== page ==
Precious Metal Guide
In its pure form, gold is far too soft a metal to be used in jewellery manufacturing. Generally, basic metals are added to pure gold to produce the hardness and purity needed to make jewellery. Other metals, like silver, copper, palladium and platinum are often added. The resulting mix is then known as an alloy, gold purity is then described in carats. Many people are familiar: 9ct, 14ct, 18ct, or 22ct. Pure gold is 24 carat. The closer the number is to 24ct, the higher the gold content. In the UK we mainly use 9ct and 18ct. 9ct is hallmarked 375, which means the alloy contains 375 parts of gold per 1000, and 18ct is hallmarked 750 and contains 750 parts gold per 1000 (twice as much). 18ct is the most common alloy used for wedding rings in the UK. 18ct gold is not as hard as 9ct gold and will be more prone to scratching.
Gold is naturally yellow in colour. There is no such thing as natural white gold, so adding white metals to the gold alloy bleaches its colour. In practice, silver, palladium and platinum are strong bleachers of gold and are used in the production of white gold. It is common for white gold to be electro plated with rhodium, giving it a high white and bright finish. Rhodium is a member of the platinum family and one of the most expensive precious metals in the world. White gold will usually need to be re rhodium plated from time to time.
The rarest of the precious metals, 30 times rarer than gold. It is naturally white and as such will not cast any of its own colour into a diamond and provides a very secure setting for precious diamonds. Platinum never fades or tarnishes but keeps its natural white colour for a lifetime. Platinum is so pure, it is naturally hypo-allergenic and ideal for those with sensitive skin.
This alloy is a member of the platinum group metals and was recently awarded with it’s own precious metal hallmark. Palladium brings with it many of the qualities of its better known sibling. It is both hard wearing, retains its colour but is a lot lighter than platinum One of the main benefits of choosing this precious metal is that it currently costs about one third of the price of platinum and it is very difficult to differentiate between platinum and palladium with the naked eye. Palladium is available in two alloy qualities, the highest being hallmarked 950 (950 parts per 1000) and the later hallmarked 500 (500 parts per 1000). Palladium 500 looks the same as its 950 counterpart, but is lighter and incredibly hardwearing, ideal for those on a budget employed in manual work.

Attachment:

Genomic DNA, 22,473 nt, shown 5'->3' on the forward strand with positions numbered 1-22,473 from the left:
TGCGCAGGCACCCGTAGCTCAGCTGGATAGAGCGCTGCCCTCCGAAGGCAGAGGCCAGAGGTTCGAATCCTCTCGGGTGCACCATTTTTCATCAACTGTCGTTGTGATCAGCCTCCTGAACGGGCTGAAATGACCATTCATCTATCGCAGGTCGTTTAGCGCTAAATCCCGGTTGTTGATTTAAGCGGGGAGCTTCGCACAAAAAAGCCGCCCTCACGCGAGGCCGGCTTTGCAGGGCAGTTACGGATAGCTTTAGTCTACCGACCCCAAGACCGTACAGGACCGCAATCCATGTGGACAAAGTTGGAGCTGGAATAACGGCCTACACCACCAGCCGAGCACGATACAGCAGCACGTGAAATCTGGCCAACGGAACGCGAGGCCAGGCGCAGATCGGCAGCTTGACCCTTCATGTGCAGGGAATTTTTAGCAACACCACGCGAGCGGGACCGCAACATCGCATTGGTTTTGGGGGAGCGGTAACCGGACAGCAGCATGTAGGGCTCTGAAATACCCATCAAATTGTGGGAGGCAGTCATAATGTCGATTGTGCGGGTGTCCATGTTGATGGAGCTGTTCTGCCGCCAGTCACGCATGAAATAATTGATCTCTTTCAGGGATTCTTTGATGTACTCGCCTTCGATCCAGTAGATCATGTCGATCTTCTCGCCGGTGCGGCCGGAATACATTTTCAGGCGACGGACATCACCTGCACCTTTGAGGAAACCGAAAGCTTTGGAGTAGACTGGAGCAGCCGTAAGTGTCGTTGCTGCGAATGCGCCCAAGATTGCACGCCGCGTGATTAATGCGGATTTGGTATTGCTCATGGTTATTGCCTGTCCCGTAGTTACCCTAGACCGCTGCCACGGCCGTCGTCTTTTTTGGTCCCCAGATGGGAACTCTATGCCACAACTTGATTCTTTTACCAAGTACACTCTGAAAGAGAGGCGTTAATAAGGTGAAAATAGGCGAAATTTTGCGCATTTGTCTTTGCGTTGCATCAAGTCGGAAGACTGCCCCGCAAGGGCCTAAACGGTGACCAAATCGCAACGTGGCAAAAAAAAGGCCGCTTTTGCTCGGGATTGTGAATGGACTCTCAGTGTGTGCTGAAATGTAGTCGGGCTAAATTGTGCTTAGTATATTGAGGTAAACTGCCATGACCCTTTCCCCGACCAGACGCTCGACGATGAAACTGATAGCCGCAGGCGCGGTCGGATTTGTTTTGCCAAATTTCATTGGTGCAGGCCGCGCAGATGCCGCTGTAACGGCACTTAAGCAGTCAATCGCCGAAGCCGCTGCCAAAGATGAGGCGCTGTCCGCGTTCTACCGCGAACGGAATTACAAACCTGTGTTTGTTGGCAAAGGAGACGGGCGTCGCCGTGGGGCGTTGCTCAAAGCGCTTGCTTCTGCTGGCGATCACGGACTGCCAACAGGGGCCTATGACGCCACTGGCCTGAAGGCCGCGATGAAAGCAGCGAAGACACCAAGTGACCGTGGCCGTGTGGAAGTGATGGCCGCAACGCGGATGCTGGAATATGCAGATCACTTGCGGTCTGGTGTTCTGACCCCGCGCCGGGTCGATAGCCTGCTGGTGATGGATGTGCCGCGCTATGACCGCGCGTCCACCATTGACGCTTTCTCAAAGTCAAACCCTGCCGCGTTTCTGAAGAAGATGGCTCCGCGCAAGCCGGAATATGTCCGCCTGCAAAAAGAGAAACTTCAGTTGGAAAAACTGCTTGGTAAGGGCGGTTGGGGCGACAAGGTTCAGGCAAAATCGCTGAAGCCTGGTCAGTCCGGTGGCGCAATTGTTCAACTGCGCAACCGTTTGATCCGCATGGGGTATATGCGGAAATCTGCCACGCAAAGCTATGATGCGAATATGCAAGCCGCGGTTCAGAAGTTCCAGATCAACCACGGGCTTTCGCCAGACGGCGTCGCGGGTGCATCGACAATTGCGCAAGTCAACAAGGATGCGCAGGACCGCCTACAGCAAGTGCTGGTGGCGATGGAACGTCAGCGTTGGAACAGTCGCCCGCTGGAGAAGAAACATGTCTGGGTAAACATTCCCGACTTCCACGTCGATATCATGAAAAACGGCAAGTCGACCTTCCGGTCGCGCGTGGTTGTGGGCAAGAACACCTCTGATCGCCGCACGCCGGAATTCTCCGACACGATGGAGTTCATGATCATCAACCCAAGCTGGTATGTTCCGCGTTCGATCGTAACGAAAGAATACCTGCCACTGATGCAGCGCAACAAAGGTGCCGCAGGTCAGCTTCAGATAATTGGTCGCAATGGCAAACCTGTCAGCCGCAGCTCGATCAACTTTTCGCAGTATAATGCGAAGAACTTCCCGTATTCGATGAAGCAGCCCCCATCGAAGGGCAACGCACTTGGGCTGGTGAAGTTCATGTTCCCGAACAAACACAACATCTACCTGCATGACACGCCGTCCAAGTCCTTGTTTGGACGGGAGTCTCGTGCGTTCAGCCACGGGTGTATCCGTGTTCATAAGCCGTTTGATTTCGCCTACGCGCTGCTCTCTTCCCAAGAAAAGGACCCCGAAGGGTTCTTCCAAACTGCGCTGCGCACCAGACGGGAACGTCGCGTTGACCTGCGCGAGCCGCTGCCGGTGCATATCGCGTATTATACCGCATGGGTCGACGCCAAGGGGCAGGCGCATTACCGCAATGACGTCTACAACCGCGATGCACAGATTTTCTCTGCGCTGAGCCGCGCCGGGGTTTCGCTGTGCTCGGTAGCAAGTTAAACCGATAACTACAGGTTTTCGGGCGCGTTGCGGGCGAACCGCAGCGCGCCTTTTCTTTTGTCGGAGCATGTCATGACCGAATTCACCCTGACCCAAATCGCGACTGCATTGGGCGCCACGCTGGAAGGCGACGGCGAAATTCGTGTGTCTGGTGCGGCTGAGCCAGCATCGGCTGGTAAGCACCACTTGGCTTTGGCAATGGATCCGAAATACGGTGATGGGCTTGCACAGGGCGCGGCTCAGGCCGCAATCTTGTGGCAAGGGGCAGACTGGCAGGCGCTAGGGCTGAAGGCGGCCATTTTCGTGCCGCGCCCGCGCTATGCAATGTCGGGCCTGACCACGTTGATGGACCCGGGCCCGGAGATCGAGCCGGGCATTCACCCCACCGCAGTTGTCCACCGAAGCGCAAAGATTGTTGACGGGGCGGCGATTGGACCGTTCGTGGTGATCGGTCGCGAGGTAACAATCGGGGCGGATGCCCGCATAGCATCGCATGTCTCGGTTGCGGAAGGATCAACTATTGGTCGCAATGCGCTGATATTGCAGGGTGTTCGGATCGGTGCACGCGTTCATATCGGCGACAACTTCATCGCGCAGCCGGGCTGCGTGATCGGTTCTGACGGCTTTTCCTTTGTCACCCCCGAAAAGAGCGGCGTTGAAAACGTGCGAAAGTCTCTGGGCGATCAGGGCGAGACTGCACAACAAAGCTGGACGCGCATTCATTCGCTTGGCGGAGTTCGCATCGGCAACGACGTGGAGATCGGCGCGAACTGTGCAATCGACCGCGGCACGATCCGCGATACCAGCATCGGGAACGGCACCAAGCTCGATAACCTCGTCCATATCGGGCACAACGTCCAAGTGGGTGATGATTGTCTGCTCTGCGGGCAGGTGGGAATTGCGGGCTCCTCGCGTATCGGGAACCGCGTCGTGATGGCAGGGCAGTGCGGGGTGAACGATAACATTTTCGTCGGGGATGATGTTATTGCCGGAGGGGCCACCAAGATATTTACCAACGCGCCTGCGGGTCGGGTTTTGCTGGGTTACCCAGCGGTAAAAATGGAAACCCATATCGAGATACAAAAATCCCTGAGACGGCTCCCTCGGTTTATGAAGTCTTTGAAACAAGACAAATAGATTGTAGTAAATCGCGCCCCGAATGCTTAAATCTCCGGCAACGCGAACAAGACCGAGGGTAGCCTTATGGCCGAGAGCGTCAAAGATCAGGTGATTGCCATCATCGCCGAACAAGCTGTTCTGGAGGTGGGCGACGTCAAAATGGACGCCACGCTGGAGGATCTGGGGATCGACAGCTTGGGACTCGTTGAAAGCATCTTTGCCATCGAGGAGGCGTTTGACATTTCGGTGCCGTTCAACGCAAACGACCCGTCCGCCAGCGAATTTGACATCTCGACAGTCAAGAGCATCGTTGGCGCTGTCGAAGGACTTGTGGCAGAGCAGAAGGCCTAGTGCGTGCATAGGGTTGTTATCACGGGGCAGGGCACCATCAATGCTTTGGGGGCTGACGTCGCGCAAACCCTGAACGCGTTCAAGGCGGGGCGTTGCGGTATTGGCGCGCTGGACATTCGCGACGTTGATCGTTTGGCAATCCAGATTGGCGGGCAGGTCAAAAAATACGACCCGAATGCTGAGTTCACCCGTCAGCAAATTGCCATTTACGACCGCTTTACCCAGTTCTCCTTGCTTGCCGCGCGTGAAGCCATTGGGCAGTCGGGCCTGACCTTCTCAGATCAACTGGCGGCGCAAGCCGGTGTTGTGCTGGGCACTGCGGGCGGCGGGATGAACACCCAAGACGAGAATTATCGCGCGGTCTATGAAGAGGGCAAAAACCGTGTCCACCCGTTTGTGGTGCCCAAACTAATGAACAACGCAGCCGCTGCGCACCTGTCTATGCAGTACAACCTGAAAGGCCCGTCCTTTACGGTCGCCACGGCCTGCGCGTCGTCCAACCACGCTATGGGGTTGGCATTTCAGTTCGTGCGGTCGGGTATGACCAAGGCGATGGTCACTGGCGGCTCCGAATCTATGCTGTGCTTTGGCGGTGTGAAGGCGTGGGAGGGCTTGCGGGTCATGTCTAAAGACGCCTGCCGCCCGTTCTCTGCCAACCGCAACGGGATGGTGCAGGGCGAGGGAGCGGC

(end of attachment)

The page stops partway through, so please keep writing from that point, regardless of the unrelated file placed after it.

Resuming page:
“The Four C’s” is the most common way of grading a diamond.
- C = Carat or weight
- C = Colour
- C = Clarity
- C = Cut
Let’s explain what each of these terms mean when applied to diamond grading. The 4 C’s is the standard method used by the GIA (Gemological Institute of America) and is probably the most widely used system for grading diamonds in the world today. Every factor has an effect on the value of a diamond.
C = Carat
Diamonds and other gemstones are weighed in metric carats: one carat being equal to 0.2 grams.
Just as a £1 is divided into 100 pennies, a carat is divided into 100 points. For example, a 40-point diamond weighs 0.40 carats, however two diamonds of the same weight can have very different values depending on the other factors of the four C’s: clarity, colour and cut.
A 1ct diamond with a poor colour, clarity and cut will not have the same monetary value as one with good colour, poor clarity and cut. So from this we can see that size is not everything!
C = Colour
The colour grading scale starts with D being colourless and the most expensive you can buy. Grades D, E & F are regarded as colourless. Grades G, H, I & J are described as near colourless and are perfect trade off between expense and quality.
The normal colour grade set in our wedding bands are near colourless H or I. As the diamonds in wedding rings tend to be quite small compared to those in say an engagement ring, these diamonds offer excellent value for money.
C = Clarity
Because diamonds are formed deep within the earth and under extreme heat and pressure, they often contain unique marks, either internal (inclusions) or external (blemishes).
The internal marks are graded under the heading of Clarity as detailed below by the GIA.
- Flawless (FL) – No inclusions or blemishes are visible to a skilled grader using 10× magnification
- Internally Flawless (IF) – No inclusions and only blemishes are visible to a skilled grader using 10× magnification
- Very, Very Slightly Included (VVS1 and VVS2) – Inclusions are difficult for a skilled grader to see under 10× magnification
- Very Slightly Included (VS1 and VS2) – Inclusions are clearly visible under 10× magnification but can be characterized as minor
- Slightly Included (SI1 and SI2) – Inclusions are noticeable to a skilled grader using 10× magnification
- Included (I1, I2, and I3) – Inclusions are obvious under 10× magnification and may affect transparency and brilliance
C = Cut
Cut is the factor that provides a diamond’s fire, sparkle and brilliance.
A round traditional brilliant cut diamond has 58 facets, each precisely cut and defined, the brilliance and fire of a diamond depends on the quality of the cut more than anything else.
Wedding Ring Guide
The classic court profile is curved on the inside for unparalleled comfort and styled with matching curve on the outside.
Flat Court Profile
Curved on the inside as the classic court, but flat on the outside. This is the heaviest of all the profiles.
The opposite profile to the flat court. Curved on the outside as the classic court, but flat on the inside.
A ring that is flat on both the inside and outside, rectangular in section.